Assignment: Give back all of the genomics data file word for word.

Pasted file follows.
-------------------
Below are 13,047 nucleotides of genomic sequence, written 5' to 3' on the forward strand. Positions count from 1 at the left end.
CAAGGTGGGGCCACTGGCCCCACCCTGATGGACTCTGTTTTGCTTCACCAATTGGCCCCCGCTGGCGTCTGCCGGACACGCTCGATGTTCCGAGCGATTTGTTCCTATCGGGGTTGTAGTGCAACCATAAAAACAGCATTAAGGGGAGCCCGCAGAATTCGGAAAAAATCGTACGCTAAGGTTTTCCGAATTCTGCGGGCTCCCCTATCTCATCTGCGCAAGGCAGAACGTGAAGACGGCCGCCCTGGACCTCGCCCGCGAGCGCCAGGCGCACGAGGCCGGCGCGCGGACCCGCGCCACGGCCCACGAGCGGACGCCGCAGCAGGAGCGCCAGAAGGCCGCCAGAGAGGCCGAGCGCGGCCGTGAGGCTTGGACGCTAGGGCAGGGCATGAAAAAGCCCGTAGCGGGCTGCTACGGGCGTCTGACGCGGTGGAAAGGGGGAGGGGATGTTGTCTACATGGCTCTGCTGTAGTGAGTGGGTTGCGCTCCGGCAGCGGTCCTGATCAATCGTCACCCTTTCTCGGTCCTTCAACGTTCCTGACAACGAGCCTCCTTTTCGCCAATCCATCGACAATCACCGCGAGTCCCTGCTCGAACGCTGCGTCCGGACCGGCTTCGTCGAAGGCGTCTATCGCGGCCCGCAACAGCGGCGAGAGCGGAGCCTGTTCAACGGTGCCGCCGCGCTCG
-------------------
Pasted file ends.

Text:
Below are 13,047 nucleotides of genomic sequence, written 5' to 3' on the forward strand. Positions count from 1 at the left end.
CAAGGTGGGGCCACTGGCCCCACCCTGATGGACTCTGTTTTGCTTCACCAATTGGCCCCCGCTGGCGTCTGCCGGACACGCTCGATGTTCCGAGCGATTTGTTCCTATCGGGGTTGTAGTGCAACCATAAAAACAGCATTAAGGGGAGCCCGCAGAATTCGGAAAAAATCGTACGCTAAGGTTTTCCGAATTCTGCGGGCTCCCCTATCTCATCTGCGCAAGGCAGAACGTGAAGACGGCCGCCCTGGACCTCGCCCGCGAGCGCCAGGCGCACGAGGCCGGCGCGCGGACCCGCGCCACGGCCCACGAGCGGACGCCGCAGCAGGAGCGCCAGAAGGCCGCCAGAGAGGCCGAGCGCGGCCGTGAGGCTTGGACGCTAGGGCAGGGCATGAAAAAGCCCGTAGCGGGCTGCTACGGGCGTCTGACGCGGTGGAAAGGGGGAGGGGATGTTGTCTACATGGCTCTGCTGTAGTGAGTGGGTTGCGCTCCGGCAGCGGTCCTGATCAATCGTCACCCTTTCTCGGTCCTTCAACGTTCCTGACAACGAGCCTCCTTTTCGCCAATCCATCGACAATCACCGCGAGTCCCTGCTCGAACGCTGCGTCCGGACCGGCTTCGTCGAAGGCGTCTATCGCGGCCCGCAACAGCGGCGAGAGCGGAGCCTGTTCAACGGTGCCGCCGCGCTCG